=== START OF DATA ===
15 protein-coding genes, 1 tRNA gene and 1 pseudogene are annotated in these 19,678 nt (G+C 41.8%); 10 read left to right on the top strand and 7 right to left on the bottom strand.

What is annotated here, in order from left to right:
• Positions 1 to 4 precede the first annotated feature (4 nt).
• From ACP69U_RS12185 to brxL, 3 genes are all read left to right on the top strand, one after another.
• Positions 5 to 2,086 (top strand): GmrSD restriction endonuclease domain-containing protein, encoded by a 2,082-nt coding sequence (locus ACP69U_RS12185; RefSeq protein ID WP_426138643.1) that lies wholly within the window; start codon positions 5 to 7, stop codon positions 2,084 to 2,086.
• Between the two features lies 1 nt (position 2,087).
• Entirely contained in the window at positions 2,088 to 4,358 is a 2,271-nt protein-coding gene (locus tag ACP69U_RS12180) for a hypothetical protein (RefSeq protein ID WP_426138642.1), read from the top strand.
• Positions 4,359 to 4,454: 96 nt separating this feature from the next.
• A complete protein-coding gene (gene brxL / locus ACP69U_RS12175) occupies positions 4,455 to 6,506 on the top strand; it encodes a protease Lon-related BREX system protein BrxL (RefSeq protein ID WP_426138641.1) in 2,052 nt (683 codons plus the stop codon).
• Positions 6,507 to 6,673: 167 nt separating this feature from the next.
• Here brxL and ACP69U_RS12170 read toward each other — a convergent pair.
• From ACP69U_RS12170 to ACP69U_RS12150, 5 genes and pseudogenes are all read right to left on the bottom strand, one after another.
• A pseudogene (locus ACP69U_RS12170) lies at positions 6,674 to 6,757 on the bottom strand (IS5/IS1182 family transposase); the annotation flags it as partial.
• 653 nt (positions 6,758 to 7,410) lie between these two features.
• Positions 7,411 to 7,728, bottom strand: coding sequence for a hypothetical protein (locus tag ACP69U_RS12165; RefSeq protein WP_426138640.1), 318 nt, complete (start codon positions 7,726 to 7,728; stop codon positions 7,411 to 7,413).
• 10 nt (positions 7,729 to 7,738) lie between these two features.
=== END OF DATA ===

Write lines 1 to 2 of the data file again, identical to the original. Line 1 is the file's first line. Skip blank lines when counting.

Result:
15 protein-coding genes, 1 tRNA gene and 1 pseudogene are annotated in these 19,678 nt (G+C 41.8%); 10 read left to right on the top strand and 7 right to left on the bottom strand.

What is annotated here, in order from left to right: